Comments From My Users
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firstly i'd like to thank you for your advice. i would surely try and do the needful very soon. as you've indicated i m already going through all these hardships in all fronts of life. please tell me what is nav nag stotra and nagpash yantra. i will surely do as adviced soon.
once again thank you so much for your kind advice.
-- sonal 08/07/07
Thank you sistla somayajulu for your suggestons and reply to my query.i will definitely help poor and old people by any means.thnks once again |
-- Raja 08/05/07
Thank you for he explanation. I really appreciate it. |
-- hema 08/02/07
Thank you for you for your kind and very honest answer. I can understand why it would be necessary to convert. The Sri Yantra is too sacred to have any fly by night seeker who doesn't understand playing around with it. I am a very prayerful person, and I have tried to remain faithful to one faith- the Dalai Lama said, and I agree, that it is best to remain in the faith of one's own culture. It is easier to understand the difference between cultural practice and spiritual practice. One can go deeper when starting in familiar territory. I was raised with many religions and none-I chose Christianity as a teenager because God was so important to me, and I lived in a small town that offered few choices. I fell completely in love with God then; now I am over 50, and know that I know nothing, but the love of God, and the worship of God is the most important thing- finding the Holy within and in each person I meet.My advanced degree is in Pastoral Studies, and I am a spiritual director- people come to me to learn how to pray, and how to live a life of love and peace. My home is a retreat house. the reason I want to do the pooja is that I have seen the Sri Yantra 3 times in my own meditation. It was triangles emanating from a central point, moving outward, and rotating counterclockwise. The colors were red, orange, yellow, with a purple background. The first 2 times I didn't know what it was, just that it was a great gift from God. I was very grateful. A few years later, I found out what it was called when I found the painting of it at a workshop on sacred geometry. It wasn't until this spring that I found the website http://www.astrojyoti.com/sriyantrapooja3.htm, and finally found out just how blessed I had been. I saw it again only two weeks ago. I have no idea why or how this happened, but it seems that this knowledge was given so that I could pray or meditate with it. I am very drawn to do so. The idea of doing the proper rite with it seems appropriate, too. The more senses we use in prayer, the more it stays with us, and the more effect it has in transforming us. If you have any insight about why someone like me, a non-Hindu, would see this, please let me know. I wish that we could all share the wisdom of our respective faiths; there is inspiration in all of them. Mine is exclusive as well-they all are, to one degree or another. I think that all the religions are like paths, with roadsigns, pointing the way to the same place. It is usually easier to stay on one path, but sometimes there is a road sign that leads to a beautiful view, or to a better, clearer path with fewer stumbling blocks. Sometimes the sign sends you a landing on the side of a river, where there is a boat to carry you across. Unless you use the boat, you may be caught in a current and swept far downstream, away from the goal. But the river must be crossed. Thank you for reading all this-you seem from your picture to be a compassionate person. You must be special if you are a friend of Lathaa. Right now, I just pray that we all find our way to the goal, and that we have the best intention and give the best effort we can. In the love of God, Anne |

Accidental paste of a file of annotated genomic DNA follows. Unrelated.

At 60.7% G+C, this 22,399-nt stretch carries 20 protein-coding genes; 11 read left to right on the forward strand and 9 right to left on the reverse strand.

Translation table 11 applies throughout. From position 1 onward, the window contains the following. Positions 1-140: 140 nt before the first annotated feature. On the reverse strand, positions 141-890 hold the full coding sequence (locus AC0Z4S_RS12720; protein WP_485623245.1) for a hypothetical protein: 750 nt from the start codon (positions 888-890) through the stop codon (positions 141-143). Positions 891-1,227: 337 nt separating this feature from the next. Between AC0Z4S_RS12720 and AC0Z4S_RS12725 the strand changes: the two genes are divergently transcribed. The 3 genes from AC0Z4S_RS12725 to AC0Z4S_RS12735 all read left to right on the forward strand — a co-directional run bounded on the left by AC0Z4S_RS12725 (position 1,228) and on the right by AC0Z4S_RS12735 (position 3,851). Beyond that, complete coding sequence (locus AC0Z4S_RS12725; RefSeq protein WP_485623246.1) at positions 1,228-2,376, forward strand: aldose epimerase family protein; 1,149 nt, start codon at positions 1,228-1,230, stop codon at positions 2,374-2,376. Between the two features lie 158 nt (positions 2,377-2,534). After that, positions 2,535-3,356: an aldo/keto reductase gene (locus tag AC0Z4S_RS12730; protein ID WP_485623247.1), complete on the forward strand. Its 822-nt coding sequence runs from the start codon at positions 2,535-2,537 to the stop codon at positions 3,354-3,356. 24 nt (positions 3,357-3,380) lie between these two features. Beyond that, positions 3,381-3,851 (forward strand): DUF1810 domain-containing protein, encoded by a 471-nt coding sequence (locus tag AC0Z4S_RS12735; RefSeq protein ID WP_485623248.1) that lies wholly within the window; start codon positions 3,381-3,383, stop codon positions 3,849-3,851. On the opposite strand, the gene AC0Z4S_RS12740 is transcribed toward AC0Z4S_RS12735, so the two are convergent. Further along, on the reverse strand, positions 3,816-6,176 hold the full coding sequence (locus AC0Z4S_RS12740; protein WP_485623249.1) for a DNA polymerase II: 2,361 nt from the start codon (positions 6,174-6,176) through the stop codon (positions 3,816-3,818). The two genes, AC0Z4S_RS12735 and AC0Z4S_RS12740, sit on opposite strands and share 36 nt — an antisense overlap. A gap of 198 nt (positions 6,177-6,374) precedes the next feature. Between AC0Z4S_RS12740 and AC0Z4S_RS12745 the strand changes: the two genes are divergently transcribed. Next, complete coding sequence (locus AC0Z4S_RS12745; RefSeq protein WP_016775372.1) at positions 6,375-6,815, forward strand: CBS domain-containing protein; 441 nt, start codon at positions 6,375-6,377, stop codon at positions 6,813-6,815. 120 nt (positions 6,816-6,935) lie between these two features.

-- Anne 08/01/07
Thanks a lot - for your reply & for taking to time to do our charts. I will pray for u at the temples I wud be visiting.
-- Neelam 06/25/07
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